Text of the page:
|Raised medians to separate oncoming traffic, combined with clear and concise signing, help ensure driver safety.|
Although the continuous flow intersection (CFI) is a relatively new concept in the United States, the approach has been in use in Mexico for decades, on more than 40 roadways. Two Mexican-born businessmen, Francisco Mier and Belisario Romo, were co-inventors of the CFI, obtaining a U.S. patent for the design in 1987. But, the concept is primarily based on an old idea of a fellow countryman, engineer Arturo Cedeno.
|Delays are reduced by moving the left turn bay to the left of oncoming traffic.|
|Proper traffic signal timing allows left turns to proceed without stopping oncoming traffic.|
Because part of the delay at a typical high-volume intersection comes from the left-turn cycle of the traffic signals—the through traffic must wait for the traffic turning left—the basic idea behind the CFI is to locate the left-turning lane to the left of facing traffic, eliminating the left-turn signal phase. This left-turn bay is accessed by creating a mid-block signalized intersection. Traffic is permitted to load the left-turn bay, crossing the oncoming traffic lanes during the signal phase servicing cross-street traffic, thus eliminating any traffic conflicts. The signal phase servicing through traffic also services protected left-turn movements. To reduce potential confusion regarding the location of the left-turn lane, the left-turn lane and the straight-through lane are separated by some type of barrier or traffic island.
Since the left-turning traffic no longer has to cross the on-coming traffic, accidents are reduced. Elimination of the left-turn signal increases the amount of “green” time on the main-line route, increasing traffic capacity and reducing traffic delay. Additionally, pedestrian safety is improved with the CFI design, according to research. Pedestrians cross at times when there are no conflicts with turning vehicles. However, pedestrians require two sequential signal phases to complete a street crossing.
The first CFI intersection in the United States was a prototype completed in New Jersey in 1994. This was followed by full-scale projects in New York and Maryland. In 2004, ABMB Engineers, which convinced Mier to allow his U.S. patent to expire in 2003, accepted an invitation to visit the St. Louis office of the national engineering firm for which I worked as a transportation project manager. ABMB Engineers introduced our clients—including the Missouri Department of Transportation (MoDOT) and the St. Louis Department of Highways and Traffic—to the innovative CFI design.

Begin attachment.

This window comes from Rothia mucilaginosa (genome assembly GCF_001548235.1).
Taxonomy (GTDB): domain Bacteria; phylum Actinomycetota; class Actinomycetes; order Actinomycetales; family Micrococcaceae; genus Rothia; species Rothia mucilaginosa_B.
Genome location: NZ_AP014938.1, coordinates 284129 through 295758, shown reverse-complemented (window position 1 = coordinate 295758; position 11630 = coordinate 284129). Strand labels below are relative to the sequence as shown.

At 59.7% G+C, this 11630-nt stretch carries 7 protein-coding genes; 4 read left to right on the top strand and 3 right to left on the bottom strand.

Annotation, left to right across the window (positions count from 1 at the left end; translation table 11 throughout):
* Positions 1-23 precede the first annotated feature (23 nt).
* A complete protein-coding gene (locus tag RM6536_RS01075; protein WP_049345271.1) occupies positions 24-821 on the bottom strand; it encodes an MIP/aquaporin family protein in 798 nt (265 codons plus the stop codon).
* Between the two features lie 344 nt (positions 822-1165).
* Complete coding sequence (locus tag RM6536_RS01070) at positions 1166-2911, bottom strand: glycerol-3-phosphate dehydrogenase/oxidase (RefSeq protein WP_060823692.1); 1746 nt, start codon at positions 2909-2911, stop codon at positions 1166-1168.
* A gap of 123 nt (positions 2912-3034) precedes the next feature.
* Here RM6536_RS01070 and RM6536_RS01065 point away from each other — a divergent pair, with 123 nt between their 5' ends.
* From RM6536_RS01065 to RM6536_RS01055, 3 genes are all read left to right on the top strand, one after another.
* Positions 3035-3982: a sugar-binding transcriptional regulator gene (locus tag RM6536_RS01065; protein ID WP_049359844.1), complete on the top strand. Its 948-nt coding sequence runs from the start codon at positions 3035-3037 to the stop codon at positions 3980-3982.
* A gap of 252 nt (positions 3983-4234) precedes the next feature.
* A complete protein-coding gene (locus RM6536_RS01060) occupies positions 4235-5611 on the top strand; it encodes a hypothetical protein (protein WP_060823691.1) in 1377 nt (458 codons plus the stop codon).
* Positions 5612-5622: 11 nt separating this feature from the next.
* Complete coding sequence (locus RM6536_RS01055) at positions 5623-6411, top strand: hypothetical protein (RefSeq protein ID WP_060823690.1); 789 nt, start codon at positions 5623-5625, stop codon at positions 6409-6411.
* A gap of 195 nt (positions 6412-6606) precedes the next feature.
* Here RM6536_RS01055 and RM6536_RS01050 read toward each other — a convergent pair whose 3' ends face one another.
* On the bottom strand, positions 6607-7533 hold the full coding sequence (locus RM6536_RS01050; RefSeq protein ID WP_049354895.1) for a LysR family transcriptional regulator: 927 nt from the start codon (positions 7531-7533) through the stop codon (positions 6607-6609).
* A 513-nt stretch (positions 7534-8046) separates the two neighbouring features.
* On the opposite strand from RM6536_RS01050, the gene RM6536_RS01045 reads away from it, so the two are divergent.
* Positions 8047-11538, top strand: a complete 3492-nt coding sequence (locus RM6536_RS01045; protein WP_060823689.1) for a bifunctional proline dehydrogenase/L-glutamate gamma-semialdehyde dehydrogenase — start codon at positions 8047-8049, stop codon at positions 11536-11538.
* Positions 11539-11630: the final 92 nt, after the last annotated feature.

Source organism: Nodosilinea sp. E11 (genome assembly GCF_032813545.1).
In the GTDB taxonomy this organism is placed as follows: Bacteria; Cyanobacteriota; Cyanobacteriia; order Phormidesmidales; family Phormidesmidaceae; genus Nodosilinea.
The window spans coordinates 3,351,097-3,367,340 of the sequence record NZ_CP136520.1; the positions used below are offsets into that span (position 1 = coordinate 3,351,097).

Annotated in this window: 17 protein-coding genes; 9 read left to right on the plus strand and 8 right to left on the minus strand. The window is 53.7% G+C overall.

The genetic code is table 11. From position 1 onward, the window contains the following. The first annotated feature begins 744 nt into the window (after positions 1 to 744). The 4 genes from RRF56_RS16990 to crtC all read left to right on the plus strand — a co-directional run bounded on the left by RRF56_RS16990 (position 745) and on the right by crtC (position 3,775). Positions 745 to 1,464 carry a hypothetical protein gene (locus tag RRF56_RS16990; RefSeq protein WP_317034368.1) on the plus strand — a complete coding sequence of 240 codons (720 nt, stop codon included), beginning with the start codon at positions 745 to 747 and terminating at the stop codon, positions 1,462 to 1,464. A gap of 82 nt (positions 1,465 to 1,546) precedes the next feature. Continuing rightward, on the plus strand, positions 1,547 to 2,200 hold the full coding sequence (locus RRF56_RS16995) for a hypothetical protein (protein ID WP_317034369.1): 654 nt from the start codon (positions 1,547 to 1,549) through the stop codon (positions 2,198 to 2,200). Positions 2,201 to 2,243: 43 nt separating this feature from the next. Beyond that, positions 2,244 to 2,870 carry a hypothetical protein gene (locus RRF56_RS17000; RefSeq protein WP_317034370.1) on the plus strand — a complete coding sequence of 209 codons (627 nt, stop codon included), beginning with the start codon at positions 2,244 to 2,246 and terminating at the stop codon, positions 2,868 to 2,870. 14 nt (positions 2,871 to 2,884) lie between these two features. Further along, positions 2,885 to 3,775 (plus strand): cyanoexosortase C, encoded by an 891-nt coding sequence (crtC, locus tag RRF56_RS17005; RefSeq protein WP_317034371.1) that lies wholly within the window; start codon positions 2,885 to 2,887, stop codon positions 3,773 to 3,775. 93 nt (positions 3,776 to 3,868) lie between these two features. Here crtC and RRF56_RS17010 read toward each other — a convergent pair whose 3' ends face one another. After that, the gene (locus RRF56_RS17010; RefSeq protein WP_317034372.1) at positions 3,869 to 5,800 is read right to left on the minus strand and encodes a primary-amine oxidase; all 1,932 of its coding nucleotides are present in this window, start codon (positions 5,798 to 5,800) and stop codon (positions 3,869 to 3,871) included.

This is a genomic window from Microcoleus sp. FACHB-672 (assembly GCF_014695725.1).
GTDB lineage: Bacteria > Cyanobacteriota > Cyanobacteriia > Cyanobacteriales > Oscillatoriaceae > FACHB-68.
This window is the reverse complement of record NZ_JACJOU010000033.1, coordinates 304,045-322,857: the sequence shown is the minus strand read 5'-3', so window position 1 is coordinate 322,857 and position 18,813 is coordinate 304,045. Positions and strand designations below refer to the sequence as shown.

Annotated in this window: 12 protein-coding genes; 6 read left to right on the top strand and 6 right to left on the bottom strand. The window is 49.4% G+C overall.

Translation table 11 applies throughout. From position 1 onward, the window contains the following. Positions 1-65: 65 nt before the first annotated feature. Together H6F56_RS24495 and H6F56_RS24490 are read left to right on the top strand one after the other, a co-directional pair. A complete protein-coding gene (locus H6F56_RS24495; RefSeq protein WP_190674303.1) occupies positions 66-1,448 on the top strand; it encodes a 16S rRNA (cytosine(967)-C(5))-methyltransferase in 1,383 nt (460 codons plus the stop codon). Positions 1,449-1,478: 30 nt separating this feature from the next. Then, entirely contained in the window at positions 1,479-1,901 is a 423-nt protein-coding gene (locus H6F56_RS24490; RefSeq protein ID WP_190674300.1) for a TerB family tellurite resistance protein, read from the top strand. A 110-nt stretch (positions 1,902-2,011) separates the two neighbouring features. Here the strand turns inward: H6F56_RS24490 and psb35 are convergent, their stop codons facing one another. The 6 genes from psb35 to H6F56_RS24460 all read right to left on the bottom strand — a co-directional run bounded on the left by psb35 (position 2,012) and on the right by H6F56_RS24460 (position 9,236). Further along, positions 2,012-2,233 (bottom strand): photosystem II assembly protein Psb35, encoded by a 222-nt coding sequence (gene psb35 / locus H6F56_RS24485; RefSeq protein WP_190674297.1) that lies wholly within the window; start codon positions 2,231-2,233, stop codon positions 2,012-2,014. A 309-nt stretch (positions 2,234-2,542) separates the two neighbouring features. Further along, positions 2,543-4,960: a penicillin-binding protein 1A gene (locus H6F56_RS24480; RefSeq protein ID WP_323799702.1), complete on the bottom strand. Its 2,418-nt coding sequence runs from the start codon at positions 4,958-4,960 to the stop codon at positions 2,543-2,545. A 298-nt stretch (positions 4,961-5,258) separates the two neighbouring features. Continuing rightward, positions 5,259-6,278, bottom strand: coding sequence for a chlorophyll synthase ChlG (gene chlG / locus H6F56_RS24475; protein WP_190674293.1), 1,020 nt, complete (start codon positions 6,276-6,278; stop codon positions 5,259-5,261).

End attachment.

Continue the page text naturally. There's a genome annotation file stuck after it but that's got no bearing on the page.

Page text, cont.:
However, as with many innovative ideas, initial interest in the CFI was tempered with many questions and concerns regarding the concept, requiring time for many to become comfortable with the idea. Two major concerns typically surface when considering a CFI:
- increased cost versus a conventional intersection; and
- driver confusion and comfort with using the design.
Construction costs are higher than for a conventional intersection because of increased right-of-way requirements and the need for additional coordinated signal controllers. But, at locations where high traffic volumes may usually require a grade separation, the cost savings can be considerable.
Regarding the driver confusion issue, research from Mexico and subsequent surveys undertaken on the initial New York project found that 80 percent of first-time users easily adjusted to the design. Following one week of use, virtually 100 percent of daily drivers expressed positive comments about the design. Any lingering negatives expressed by users were successfully addressed with adequate advance signing to clear confusion.
Time to try it
By late 2005, I had begun work as the transportation group leader for another civil engineering design firm, Engineering Design Source, Inc. (EDSI). In early 2006, EDSI partnered with another local engineering firm, Pickett Ray & Silver (PRS) to submit a proposal for a conventional intersection layout detailed in a traffic study provided by Crawford Bunte Brammeier (CBB). PRS’ client was local land developer G. J. Grewe, who was expanding a large development just south of the intersection.